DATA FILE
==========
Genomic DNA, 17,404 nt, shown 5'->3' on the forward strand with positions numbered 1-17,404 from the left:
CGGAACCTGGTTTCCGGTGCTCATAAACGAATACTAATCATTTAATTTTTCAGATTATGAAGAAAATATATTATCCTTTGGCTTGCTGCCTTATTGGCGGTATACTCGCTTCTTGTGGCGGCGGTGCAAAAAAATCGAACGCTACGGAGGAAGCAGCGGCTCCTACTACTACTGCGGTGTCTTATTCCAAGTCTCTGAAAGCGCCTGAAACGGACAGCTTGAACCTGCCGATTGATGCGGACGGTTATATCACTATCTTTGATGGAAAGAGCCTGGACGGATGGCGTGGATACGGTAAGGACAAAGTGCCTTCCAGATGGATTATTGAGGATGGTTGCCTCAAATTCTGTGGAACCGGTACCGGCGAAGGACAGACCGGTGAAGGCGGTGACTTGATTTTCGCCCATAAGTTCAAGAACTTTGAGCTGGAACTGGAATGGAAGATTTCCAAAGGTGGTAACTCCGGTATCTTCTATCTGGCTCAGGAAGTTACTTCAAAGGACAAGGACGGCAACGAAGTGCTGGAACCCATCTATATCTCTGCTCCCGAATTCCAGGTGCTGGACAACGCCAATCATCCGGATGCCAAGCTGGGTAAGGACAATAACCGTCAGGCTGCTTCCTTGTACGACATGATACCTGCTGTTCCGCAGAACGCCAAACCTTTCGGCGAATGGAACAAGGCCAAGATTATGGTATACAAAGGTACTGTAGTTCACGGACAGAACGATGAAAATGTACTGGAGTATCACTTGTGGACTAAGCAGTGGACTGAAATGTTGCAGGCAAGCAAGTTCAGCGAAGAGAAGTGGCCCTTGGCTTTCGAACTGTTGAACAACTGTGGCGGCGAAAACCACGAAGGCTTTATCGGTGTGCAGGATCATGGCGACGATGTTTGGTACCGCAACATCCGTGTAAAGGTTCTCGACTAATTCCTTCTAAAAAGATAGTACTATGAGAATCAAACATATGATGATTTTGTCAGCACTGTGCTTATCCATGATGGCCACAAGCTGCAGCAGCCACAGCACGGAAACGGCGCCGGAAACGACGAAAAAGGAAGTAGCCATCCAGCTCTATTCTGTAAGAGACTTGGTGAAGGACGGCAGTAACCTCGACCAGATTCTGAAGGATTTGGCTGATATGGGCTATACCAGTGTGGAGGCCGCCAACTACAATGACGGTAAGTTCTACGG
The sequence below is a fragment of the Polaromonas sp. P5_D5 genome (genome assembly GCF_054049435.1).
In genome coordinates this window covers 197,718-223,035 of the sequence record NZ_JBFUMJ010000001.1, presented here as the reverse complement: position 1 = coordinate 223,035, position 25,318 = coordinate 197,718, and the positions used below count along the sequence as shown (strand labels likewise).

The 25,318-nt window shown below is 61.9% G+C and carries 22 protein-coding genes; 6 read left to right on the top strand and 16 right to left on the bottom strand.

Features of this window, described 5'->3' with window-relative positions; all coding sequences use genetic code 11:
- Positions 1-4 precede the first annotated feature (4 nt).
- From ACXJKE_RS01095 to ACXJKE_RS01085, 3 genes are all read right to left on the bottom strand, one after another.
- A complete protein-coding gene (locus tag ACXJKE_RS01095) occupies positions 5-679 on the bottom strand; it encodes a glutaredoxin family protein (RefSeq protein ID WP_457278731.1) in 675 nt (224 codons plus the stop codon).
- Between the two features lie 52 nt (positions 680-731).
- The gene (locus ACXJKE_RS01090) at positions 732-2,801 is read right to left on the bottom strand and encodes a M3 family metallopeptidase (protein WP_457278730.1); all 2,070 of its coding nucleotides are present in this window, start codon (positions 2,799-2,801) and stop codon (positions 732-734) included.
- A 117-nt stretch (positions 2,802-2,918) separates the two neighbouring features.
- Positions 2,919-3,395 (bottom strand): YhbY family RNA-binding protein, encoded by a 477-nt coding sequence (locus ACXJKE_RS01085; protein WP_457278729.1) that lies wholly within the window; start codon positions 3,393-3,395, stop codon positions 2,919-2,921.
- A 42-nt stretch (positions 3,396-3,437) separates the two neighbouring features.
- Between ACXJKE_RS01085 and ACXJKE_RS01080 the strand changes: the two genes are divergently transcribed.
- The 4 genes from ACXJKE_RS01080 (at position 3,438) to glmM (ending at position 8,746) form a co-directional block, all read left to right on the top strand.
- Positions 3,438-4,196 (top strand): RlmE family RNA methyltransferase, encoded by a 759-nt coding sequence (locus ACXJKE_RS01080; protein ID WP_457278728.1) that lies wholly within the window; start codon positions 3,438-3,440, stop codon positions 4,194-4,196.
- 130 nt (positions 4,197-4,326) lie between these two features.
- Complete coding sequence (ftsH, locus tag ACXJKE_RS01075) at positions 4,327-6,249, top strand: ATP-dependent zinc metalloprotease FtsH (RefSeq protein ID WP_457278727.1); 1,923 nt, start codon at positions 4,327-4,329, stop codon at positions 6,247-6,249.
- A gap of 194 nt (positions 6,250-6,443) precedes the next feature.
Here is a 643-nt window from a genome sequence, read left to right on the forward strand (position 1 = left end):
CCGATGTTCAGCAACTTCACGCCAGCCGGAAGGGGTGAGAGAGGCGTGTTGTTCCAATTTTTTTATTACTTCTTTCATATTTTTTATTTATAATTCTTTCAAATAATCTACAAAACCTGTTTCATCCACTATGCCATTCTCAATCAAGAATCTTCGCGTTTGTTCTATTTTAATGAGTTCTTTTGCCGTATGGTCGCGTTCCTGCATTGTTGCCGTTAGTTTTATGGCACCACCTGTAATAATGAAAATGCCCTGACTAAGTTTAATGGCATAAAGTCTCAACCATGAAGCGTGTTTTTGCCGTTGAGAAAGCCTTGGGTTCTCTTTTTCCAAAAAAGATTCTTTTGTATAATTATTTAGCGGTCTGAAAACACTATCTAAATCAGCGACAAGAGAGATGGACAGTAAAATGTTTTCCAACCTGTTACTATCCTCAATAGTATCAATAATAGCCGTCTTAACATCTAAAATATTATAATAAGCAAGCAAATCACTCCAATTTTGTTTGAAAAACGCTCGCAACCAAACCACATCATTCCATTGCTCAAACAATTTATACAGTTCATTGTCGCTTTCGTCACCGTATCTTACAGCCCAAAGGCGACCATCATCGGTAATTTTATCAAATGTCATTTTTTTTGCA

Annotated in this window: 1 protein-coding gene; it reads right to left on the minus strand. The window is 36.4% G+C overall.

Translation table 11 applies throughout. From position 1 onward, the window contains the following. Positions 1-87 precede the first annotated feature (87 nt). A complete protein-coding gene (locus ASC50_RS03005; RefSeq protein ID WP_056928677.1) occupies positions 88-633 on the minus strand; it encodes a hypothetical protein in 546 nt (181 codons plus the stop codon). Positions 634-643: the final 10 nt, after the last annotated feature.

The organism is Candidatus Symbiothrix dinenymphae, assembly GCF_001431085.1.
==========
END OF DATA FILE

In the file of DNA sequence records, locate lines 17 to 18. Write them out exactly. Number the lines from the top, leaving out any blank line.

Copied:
- Positions 3,438-4,196 (top strand): RlmE family RNA methyltransferase, encoded by a 759-nt coding sequence (locus ACXJKE_RS01080; protein ID WP_457278728.1) that lies wholly within the window; start codon positions 3,438-3,440, stop codon positions 4,194-4,196.
- 130 nt (positions 4,197-4,326) lie between these two features.